Developmental Effects of Endocrine-Disrupting Chemicals in the Ovary and on Female Fertility

Mehmet Uzumcu, Aparna Mahakali Zama

Research output: Chapter in Book/Report/Conference proceedingChapter

3 Scopus citations

Abstract

Environmental conditions during critical developmental periods have a long-lasting influence over the physiology and behavior of an individual. Also known as the developmental origins of health and disease hypothesis, this concept applies to the effects of environmental endocrine-disrupting chemicals (EDCs) on the female reproductive system. In this chapter, we review the roles of EDCs (phthalates, organochlorine pesticides, dioxins, and diethylstilbestrol) on the emergence of female reproductive system pathologies with a focus on the ovary. Ovarian development and folliculogenesis, highlighting processes susceptible to the actions of EDCs, including epigenetic processes, are also reviewed. Animal studies using environmentally relevant doses support the hypothesis that EDCs can have long-lasting effects in the ovary, leading to female reproductive pathologies. From a basic research perspective, using advanced techniques for comprehensive genome-wide expression and epigenetic analyses, coupled with animal studies will help us to better understand the effects of EDCs in the ovary.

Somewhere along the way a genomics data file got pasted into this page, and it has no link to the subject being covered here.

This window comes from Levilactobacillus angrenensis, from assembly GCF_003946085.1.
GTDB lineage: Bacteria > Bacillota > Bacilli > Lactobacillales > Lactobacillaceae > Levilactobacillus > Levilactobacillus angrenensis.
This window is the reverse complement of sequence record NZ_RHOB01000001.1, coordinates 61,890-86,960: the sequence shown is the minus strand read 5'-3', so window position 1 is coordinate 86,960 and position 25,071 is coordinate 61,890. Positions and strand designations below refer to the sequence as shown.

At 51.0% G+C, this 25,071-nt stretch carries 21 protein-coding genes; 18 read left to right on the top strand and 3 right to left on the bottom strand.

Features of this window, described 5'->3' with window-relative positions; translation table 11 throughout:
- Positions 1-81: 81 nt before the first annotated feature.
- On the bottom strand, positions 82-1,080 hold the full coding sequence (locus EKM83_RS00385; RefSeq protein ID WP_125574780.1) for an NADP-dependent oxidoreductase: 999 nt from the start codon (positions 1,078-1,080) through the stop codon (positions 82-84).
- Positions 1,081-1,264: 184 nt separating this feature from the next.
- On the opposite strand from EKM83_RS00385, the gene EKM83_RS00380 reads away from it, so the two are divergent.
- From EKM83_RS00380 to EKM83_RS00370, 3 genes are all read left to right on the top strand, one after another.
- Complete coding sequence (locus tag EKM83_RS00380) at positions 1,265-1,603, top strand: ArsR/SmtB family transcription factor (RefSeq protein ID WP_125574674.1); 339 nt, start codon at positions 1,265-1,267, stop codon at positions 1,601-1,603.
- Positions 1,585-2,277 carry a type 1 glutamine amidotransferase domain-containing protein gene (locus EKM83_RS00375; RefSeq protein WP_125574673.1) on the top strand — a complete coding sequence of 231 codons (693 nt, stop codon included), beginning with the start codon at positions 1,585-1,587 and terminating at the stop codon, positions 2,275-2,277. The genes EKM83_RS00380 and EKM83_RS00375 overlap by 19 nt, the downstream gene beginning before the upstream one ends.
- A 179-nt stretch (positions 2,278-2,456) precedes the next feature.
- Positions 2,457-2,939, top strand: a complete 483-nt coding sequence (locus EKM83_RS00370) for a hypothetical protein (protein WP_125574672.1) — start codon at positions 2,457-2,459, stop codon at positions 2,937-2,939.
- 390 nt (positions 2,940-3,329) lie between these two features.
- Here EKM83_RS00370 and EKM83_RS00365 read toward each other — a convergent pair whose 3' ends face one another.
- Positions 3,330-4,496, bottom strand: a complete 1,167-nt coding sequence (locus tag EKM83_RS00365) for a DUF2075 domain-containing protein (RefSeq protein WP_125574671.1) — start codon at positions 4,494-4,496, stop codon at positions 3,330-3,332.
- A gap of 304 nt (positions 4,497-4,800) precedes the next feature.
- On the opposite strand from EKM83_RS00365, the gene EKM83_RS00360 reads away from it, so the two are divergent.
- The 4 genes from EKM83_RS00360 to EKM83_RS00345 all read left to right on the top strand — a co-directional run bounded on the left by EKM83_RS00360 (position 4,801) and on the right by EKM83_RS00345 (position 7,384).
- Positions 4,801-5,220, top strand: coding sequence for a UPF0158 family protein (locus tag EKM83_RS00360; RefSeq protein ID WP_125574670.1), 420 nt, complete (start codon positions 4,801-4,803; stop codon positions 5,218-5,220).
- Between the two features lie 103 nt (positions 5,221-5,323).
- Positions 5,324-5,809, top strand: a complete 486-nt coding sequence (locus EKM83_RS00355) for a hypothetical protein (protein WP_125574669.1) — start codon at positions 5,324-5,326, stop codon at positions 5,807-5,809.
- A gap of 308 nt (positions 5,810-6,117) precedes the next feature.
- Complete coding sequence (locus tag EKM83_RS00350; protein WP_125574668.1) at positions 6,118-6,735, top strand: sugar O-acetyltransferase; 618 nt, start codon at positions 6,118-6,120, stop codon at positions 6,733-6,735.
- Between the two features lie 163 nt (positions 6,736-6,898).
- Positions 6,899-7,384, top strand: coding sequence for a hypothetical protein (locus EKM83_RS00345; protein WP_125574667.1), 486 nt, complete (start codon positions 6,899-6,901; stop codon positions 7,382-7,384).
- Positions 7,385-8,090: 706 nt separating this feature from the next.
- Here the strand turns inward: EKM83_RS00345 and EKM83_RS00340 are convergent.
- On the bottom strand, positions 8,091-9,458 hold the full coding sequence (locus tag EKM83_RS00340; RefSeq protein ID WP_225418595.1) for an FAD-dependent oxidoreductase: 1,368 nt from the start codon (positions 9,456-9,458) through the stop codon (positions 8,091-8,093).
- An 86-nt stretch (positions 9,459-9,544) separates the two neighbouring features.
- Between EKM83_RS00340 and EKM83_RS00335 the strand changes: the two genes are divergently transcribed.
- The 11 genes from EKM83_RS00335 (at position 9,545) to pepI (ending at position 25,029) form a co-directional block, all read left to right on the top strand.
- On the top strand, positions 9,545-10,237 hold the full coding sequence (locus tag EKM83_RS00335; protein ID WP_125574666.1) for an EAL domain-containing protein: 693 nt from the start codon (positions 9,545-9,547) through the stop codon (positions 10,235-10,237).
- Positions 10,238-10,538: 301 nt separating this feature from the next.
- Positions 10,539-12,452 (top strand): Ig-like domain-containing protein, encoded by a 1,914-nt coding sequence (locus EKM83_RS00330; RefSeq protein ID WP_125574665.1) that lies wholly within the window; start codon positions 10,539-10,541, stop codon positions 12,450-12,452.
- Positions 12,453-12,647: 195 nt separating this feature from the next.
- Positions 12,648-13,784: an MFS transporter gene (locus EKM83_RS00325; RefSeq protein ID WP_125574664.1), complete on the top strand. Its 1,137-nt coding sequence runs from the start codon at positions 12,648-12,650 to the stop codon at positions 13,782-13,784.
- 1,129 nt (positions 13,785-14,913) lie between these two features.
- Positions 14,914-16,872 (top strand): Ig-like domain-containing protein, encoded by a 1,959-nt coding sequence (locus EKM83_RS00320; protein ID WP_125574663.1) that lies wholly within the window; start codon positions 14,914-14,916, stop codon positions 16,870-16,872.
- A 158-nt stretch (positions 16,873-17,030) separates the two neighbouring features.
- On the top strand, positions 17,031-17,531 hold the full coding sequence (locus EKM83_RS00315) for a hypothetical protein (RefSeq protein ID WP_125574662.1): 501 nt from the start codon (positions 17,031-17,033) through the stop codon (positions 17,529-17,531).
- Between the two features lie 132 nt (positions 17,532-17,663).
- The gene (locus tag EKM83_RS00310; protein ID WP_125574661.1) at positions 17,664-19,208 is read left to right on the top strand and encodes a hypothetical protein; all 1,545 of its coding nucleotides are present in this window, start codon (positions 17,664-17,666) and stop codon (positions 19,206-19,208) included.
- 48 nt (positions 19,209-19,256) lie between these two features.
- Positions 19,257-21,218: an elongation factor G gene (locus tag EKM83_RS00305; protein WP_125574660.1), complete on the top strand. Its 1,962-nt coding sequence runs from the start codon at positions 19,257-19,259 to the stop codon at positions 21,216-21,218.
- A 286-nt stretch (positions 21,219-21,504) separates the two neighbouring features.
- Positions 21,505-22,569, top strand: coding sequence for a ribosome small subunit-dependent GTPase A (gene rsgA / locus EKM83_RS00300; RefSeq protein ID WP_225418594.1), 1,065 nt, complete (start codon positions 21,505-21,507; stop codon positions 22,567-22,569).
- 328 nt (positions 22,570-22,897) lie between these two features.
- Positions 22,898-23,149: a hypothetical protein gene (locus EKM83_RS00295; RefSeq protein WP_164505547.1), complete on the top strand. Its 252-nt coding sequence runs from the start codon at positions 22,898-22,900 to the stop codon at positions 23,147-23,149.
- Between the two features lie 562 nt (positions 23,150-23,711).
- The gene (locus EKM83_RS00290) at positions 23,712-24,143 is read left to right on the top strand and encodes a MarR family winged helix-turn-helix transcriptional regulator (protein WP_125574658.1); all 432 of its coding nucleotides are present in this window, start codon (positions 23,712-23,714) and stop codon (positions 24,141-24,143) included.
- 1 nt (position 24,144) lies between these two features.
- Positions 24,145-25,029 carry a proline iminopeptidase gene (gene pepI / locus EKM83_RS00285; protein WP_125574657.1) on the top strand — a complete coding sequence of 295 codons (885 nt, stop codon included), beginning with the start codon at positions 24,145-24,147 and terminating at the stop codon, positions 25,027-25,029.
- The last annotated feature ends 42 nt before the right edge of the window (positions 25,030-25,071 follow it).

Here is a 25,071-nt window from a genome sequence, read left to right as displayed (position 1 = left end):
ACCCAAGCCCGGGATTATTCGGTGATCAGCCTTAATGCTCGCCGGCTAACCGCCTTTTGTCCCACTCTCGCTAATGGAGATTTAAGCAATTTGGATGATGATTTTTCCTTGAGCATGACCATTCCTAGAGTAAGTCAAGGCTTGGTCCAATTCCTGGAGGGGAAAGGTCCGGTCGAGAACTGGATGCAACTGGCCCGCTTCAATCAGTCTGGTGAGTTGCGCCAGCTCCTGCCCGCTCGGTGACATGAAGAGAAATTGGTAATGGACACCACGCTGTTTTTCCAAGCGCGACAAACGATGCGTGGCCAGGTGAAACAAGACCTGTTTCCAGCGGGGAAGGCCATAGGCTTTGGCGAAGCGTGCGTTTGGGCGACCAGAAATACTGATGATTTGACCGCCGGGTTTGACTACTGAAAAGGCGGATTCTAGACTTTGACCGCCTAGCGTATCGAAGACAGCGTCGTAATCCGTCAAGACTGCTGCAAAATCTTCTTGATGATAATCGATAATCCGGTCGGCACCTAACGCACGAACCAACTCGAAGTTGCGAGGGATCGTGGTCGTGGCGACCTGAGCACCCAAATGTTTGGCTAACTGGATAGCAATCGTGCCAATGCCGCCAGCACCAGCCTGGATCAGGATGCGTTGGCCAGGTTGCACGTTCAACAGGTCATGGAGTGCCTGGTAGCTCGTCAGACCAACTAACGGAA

Original languageEnglish (US)
Title of host publicationThe Epigenome and Developmental Origins of Health and Disease
PublisherElsevier Inc.
Pages143-170
Number of pages28
ISBN (Electronic)9780128013830
ISBN (Print)9780128016725
DOIs
StatePublished - Oct 26 2015

All Science Journal Classification (ASJC) codes

  • Biochemistry, Genetics and Molecular Biology(all)

Keywords

  • ESR1
  • ESR2
  • Endocrine disruptors
  • Epigenetics
  • Female reproduction
  • Folliculogenesis
  • Gonadal development
  • Ovary

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